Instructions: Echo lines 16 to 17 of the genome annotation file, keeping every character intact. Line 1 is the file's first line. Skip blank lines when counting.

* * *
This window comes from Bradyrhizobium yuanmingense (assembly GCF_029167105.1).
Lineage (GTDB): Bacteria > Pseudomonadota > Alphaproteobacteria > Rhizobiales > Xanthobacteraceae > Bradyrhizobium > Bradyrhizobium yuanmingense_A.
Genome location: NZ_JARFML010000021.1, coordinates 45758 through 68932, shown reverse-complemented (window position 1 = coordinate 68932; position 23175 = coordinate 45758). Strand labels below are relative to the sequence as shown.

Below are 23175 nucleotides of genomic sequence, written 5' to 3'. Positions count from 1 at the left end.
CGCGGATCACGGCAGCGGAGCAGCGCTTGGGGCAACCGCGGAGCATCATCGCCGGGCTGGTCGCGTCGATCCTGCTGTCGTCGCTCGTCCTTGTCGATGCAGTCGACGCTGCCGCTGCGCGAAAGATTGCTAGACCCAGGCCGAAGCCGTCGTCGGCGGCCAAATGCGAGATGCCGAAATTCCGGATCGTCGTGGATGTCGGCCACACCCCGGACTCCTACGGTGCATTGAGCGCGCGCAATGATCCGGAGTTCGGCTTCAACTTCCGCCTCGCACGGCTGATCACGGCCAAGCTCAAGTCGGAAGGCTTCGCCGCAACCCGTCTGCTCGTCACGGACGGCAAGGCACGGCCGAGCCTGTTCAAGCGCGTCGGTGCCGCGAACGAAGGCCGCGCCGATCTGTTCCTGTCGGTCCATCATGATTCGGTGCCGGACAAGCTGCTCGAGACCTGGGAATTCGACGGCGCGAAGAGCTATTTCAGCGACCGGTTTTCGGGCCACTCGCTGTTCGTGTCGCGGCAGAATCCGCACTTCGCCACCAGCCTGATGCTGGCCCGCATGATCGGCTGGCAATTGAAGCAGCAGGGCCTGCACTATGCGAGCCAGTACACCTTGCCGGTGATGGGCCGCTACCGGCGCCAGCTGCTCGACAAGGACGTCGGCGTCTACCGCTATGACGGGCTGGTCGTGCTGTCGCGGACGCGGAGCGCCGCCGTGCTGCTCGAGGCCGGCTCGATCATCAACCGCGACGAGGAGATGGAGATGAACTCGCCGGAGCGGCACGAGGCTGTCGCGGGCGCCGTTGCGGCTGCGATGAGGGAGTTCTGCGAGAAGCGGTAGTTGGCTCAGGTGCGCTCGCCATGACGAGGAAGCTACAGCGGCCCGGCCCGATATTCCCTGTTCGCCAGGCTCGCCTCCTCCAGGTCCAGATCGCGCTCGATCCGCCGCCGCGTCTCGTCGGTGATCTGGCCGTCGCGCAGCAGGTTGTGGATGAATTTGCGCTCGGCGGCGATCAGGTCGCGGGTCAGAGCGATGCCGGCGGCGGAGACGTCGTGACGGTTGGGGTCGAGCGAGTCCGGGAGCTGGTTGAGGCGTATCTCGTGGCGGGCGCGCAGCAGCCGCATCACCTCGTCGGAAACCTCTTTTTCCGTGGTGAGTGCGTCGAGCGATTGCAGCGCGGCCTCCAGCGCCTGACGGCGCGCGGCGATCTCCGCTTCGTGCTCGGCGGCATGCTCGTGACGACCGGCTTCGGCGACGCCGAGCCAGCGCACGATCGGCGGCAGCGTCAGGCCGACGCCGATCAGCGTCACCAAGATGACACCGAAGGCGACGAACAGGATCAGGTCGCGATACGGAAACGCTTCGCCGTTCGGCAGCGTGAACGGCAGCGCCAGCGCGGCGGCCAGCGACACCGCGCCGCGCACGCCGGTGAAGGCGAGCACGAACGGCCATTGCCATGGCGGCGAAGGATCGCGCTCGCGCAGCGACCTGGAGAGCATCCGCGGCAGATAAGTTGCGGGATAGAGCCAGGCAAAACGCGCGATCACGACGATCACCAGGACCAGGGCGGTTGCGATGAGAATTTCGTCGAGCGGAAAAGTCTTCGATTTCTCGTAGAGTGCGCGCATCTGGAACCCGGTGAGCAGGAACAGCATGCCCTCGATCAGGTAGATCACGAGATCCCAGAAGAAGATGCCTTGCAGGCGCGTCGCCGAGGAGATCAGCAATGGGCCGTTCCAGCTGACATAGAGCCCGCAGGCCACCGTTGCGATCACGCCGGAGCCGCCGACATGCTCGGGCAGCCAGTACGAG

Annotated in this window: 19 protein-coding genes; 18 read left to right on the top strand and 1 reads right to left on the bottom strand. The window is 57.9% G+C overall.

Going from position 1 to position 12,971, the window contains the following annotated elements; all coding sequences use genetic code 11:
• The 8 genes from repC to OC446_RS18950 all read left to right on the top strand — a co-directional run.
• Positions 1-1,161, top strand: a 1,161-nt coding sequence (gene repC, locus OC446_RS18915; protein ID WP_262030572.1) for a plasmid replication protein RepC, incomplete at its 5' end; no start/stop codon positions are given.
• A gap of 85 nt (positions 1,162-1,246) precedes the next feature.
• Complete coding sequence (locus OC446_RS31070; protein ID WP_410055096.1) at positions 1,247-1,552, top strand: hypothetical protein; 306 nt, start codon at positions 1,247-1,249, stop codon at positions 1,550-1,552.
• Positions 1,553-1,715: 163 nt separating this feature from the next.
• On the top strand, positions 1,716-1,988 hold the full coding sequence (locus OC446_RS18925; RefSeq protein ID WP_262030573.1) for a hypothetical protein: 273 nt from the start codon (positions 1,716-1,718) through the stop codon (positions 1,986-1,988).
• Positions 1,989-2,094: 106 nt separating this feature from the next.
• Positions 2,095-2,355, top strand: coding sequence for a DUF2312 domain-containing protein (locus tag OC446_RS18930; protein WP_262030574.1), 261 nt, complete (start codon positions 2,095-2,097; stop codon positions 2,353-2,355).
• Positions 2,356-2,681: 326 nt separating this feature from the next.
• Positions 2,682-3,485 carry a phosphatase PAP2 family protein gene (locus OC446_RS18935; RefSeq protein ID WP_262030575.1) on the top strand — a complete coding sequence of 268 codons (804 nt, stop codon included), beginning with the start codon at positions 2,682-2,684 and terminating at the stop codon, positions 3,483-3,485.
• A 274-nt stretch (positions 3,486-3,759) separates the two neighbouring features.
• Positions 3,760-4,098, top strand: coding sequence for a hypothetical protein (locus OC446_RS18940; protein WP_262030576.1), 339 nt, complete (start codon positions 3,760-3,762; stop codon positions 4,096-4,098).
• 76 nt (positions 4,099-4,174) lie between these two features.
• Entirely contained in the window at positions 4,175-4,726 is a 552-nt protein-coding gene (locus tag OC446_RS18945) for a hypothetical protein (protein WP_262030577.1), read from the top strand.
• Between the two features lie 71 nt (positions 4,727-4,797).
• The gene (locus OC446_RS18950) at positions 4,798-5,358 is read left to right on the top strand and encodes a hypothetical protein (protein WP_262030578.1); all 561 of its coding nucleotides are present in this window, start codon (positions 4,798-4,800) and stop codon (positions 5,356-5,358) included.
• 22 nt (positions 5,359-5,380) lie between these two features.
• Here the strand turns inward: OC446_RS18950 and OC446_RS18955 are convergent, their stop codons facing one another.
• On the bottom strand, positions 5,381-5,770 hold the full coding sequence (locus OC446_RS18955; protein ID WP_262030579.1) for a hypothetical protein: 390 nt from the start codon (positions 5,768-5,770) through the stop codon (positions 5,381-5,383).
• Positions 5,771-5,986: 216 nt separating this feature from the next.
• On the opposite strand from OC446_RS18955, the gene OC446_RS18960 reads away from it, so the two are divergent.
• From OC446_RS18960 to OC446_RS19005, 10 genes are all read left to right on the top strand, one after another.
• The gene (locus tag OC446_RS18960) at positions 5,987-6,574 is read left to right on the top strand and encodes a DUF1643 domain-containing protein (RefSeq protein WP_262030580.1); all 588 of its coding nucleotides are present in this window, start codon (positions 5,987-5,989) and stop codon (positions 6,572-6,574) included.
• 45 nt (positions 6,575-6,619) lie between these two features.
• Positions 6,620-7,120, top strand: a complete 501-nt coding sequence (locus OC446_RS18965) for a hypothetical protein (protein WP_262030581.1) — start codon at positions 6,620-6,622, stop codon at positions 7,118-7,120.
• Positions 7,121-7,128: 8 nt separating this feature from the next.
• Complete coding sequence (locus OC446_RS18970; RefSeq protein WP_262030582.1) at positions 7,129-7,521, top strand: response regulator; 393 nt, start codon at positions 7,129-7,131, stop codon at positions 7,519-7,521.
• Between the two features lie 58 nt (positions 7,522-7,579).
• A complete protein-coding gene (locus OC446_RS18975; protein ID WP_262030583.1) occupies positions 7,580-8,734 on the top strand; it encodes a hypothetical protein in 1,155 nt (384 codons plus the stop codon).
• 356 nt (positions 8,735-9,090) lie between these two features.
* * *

• Positions 2,356-2,681: 326 nt separating this feature from the next.
• Positions 2,682-3,485 carry a phosphatase PAP2 family protein gene (locus OC446_RS18935; RefSeq protein ID WP_262030575.1) on the top strand — a complete coding sequence of 268 codons (804 nt, stop codon included), beginning with the start codon at positions 2,682-2,684 and terminating at the stop codon, positions 3,483-3,485.